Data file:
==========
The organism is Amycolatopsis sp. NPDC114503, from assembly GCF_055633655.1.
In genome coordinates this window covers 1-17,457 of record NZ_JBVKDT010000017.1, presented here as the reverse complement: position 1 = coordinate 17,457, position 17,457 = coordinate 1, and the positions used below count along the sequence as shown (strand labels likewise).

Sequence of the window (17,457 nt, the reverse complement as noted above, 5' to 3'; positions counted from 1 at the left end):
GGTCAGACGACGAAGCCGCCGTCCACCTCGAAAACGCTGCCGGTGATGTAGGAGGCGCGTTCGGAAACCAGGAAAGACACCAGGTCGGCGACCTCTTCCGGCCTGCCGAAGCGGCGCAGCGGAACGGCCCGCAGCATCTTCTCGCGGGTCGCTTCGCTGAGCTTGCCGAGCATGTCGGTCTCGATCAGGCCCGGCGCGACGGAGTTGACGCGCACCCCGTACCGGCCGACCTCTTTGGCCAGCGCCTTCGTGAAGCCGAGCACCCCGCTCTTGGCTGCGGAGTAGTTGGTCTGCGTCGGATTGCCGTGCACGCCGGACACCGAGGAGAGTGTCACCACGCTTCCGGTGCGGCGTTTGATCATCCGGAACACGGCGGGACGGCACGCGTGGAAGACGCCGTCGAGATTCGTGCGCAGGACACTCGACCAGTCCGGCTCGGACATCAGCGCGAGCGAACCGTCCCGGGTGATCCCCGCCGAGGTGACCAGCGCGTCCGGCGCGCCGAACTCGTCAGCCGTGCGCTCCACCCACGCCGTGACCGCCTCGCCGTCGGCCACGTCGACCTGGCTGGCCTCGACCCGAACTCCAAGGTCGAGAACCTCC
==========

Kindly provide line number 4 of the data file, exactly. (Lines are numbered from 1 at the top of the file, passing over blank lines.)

GGTCAGACGACGAAGCCGCCGTCCACCTCGAAAACGCTGCCGGTGATGTAGGAGGCGCGTTCGGAAACCAGGAAAGACACCAGGTCGGCGACCTCTTCCGGCCTGCCGAAGCGGCGCAGCGGAACGGCCCGCAGCATCTTCTCGCGGGTCGCTTCGCTGAGCTTGCCGAGCATGTCGGTCTCGATCAGGCCCGGCGCGACGGAGTTGACGCGCACCCCGTACCGGCCGACCTCTTTGGCCAGCGCCTTCGTGAAGCCGAGCACCCCGCTCTTGGCTGCGGAGTAGTTGGTCTGCGTCGGATTGCCGTGCACGCCGGACACCGAGGAGAGTGTCACCACGCTTCCGGTGCGGCGTTTGATCATCCGGAACACGGCGGGACGGCACGCGTGGAAGACGCCGTCGAGATTCGTGCGCAGGACACTCGACCAGTCCGGCTCGGACATCAGCGCGAGCGAACCGTCCCGGGTGATCCCCGCCGAGGTGACCAGCGCGTCCGGCGCGCCGAACTCGTCAGCCGTGCGCTCCACCCACGCCGTGACCGCCTCGCCGTCGGCCACGTCGACCTGGCTGGCCTCGACCCGAACTCCAAGGTCGAGAACCTCC